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Coral Reefs In Crisis

Professor Ove Hoegh-Guldberg spoke from Australia about the coral reef crisis at the Charles B. Wang Center auditorium in Stony Brook’s first teleconferenced event lecture Friday night.

Coral reefs, built from reef-building coral that secrete calcium carbonate to form the skeletal structure, are one of the key elements to sustaining biodiversity in the intricate ecosystem. Corals are marine organisms closely related to sea anemones that get nearly 90 percent of their energy from a mutual relationship with zooxanthella, a type of algae. In this symbiotic relationship, the coral host provides carbon dioxide that is necessary for photosynthesis, which in turn provides energy for the coral.

Stresses in the waters from human activities are disrupting the balance and many coral reef ecosystems are dying.

About 47 percent of reef-building coral in the world are facing danger, according to a recent study by the International Union for Conservation of Nature and Natural Resources, and that is a big threat to biodiversity in the ecosystem. The coral reef’s ecosystem is an intricate balance of different organisms, sustaining many different species of marine life.

If the coral reef ecosystem disappears, the fishing and tourism industry will end. Currently, these industries bring in more than $100 million dollars into U.S. economy, according to the National Marine Fisheries Service.

Hoegh-Guldberg, from the University of Queensland in Australia, spoke about the underwater crisis as audience members, ensconced in the red auditorium seats, watched and listened intently to the lecture.

Brianne Ryder, 20, took notes meticulously. “I’m here because I’m a marine science major,” Ryder said. She was also there because she has concerns about the environment.

Worldwide, coral cover is down. Today, there is half of the coral cover there was two decades ago, according to Hoegh-Guldberg. The professor explained that human activities are transforming the marine environment and endangering the reefs.

Environmental changes cause coral bleaching — the loss of color and life in coral structures. The process occurs when the coral is stressed, causing it to expel the zooxanthella that it needs to obtain energy.

Global warming is taking a huge toll in the coral reef system. There has been rise in the temperature of the tropical waters that is upsetting the coral environment. A single degree above the summer maximum temperature can set off coral bleaching, Hoegh-Guldberg explained. He emphasized that strong evidence supports the existence of global warming.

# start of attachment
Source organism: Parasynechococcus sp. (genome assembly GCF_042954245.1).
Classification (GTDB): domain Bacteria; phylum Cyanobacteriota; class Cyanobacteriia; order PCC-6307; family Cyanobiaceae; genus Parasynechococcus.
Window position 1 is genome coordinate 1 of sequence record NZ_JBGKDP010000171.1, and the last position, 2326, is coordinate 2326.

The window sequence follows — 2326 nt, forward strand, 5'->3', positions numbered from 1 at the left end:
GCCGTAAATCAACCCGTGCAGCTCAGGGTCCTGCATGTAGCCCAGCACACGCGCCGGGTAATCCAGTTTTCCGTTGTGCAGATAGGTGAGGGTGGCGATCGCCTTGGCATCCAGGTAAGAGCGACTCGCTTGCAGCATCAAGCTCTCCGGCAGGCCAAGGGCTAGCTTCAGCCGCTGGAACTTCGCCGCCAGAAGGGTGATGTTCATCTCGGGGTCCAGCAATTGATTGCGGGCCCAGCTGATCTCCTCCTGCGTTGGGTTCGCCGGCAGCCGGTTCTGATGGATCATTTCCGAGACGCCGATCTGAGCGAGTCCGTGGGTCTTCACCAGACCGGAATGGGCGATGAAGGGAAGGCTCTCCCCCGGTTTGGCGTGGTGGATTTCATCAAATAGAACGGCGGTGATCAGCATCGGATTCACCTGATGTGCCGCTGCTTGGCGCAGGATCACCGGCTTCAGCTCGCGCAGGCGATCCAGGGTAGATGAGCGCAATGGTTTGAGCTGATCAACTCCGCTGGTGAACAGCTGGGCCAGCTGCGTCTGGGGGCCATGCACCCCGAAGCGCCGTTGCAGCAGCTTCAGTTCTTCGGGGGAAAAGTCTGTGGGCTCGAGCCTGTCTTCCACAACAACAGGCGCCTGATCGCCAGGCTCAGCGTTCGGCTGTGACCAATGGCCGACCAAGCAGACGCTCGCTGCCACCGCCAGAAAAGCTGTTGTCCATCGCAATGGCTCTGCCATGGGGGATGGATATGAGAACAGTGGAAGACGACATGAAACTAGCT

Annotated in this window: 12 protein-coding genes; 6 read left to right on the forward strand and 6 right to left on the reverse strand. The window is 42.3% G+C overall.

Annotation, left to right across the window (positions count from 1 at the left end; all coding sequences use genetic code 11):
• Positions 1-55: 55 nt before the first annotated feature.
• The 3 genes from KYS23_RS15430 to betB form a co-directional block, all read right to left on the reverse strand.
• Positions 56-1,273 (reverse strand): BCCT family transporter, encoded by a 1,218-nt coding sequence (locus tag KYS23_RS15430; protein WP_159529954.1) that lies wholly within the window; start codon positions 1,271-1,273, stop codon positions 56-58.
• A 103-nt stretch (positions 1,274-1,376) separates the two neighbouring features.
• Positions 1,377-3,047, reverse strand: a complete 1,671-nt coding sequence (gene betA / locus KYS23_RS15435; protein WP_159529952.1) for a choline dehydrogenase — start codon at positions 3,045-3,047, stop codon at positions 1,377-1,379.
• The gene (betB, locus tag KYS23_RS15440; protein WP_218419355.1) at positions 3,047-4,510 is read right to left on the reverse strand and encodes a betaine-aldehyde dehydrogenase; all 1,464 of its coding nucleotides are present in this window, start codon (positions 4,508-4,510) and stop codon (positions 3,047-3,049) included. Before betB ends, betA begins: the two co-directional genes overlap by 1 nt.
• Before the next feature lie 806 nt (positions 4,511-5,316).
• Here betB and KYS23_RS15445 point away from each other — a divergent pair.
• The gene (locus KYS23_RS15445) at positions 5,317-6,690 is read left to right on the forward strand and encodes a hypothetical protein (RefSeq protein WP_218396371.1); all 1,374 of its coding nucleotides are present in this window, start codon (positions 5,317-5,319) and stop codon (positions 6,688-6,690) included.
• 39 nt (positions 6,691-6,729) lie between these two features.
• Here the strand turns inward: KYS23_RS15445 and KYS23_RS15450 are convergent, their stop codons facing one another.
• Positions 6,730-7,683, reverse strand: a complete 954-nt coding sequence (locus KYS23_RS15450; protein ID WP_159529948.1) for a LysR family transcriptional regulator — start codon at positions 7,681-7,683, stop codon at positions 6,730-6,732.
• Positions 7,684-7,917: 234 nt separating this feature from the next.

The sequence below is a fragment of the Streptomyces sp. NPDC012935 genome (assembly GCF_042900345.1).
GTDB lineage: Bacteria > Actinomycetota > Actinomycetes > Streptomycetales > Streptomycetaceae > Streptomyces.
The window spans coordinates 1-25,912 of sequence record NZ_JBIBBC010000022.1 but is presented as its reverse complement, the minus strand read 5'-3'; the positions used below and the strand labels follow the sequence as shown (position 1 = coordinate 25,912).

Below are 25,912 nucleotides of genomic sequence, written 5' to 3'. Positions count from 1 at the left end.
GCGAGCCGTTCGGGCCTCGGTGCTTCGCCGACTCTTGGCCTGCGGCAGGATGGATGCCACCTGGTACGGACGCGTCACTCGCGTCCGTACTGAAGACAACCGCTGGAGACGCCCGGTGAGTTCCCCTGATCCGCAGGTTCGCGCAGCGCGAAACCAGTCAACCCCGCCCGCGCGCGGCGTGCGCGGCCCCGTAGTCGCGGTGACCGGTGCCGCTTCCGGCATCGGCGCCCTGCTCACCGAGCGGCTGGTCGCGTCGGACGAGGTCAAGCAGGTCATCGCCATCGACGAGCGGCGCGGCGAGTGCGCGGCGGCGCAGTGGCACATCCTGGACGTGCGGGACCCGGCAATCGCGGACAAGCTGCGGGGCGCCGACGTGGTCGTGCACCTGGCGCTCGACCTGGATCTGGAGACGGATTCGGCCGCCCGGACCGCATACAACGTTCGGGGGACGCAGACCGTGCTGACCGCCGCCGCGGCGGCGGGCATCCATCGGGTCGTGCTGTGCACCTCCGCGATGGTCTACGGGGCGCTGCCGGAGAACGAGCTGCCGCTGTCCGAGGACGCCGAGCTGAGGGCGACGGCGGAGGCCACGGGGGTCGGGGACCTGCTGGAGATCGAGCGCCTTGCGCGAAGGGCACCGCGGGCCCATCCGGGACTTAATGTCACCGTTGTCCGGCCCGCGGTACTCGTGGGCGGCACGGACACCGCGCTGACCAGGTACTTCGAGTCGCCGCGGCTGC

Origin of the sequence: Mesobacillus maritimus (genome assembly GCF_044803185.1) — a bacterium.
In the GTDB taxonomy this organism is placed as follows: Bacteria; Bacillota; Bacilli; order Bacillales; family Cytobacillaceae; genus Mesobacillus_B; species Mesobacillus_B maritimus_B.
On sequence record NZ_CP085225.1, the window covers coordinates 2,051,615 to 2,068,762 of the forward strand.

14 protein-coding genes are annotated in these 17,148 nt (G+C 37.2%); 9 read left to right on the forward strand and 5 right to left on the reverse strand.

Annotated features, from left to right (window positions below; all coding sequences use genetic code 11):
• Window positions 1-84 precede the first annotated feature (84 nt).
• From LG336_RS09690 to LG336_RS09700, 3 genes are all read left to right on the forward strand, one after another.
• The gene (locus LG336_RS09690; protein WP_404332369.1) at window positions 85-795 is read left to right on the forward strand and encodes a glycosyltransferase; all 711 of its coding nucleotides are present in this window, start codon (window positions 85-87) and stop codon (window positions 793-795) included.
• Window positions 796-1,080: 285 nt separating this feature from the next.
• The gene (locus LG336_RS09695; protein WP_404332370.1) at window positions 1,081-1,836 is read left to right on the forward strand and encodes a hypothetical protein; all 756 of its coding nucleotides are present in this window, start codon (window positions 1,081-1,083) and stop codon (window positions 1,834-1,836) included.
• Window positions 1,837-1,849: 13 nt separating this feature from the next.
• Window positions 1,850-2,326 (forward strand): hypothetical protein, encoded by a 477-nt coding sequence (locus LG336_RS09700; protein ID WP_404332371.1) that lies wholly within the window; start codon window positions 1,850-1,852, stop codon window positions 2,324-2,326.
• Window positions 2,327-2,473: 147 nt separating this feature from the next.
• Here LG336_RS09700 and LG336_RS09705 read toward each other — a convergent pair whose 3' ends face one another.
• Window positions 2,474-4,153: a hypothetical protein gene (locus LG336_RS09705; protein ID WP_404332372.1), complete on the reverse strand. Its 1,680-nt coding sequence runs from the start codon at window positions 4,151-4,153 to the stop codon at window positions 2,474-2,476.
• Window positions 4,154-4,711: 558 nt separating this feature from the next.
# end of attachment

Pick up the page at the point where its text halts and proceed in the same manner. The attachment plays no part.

“I believe even Sarah Palin is now believing in climate change and that is a good change,” Hoegh-Guldberg said jokingly. “Hopefully, she will also realize that cavemen didn’t live in the same time as dinosaurs.” The crowd chuckled.

In 2002, nearly 60 percent of the Great Barrier Reef was damaged from a minor temperature change, according to the professor. The same happened in 1998 and 2006.

Pollution and agricultural activity tamper with the ecosystem’s stability. Additional nutrients promote the growth of unwanted species of organisms that disturb the symbiotic relationship between the coral and zooxanthella.

The fishing industry also contributes to the disappearing coral reef because fisheries often overfish. Overfishing takes out key species of marine life that maintain the fragile equilibrium. “We are literally plundering the seas everywhere to the point where we are taking out key ecologically important species,” Hoegh-Guldberg said.

Parrot fish keep the balance in the coral reef ecosystem by consuming seaweed that upset the balance of the environment.

Hoegh-Guldberg spent nearly his entire academic career studying coral reefs. The expert took interest in biology in his childhood years. “I guess it started with goldfish at the age of 5,” Hoegh-Guldberg said.

His interest in coral reefs flourished when his grandfather came to Australia in 1969 to collect endangered species of butterflies for a Danish museum. His grandfather took him to the Great Barrier Reef.

The coral reefs are the most diverse ecosystem on Earth, rivaling the rainforest in biodiversity, Hoegh-Guldberg explained. He concluded the lecture by putting emphasis on the point that action must be taken to help save this ecosystem.

After the lecture finished, the audience was eager to take action to save the coral.

Cheng said she was possibly looking to go in a different direction. “It makes me want to change back to environmental.”

Bethany Sutcliffe, 19, was moved by the lecture. She was inspired to take action. “What about the small people?” asked the biochemistry student. “What can we do?”

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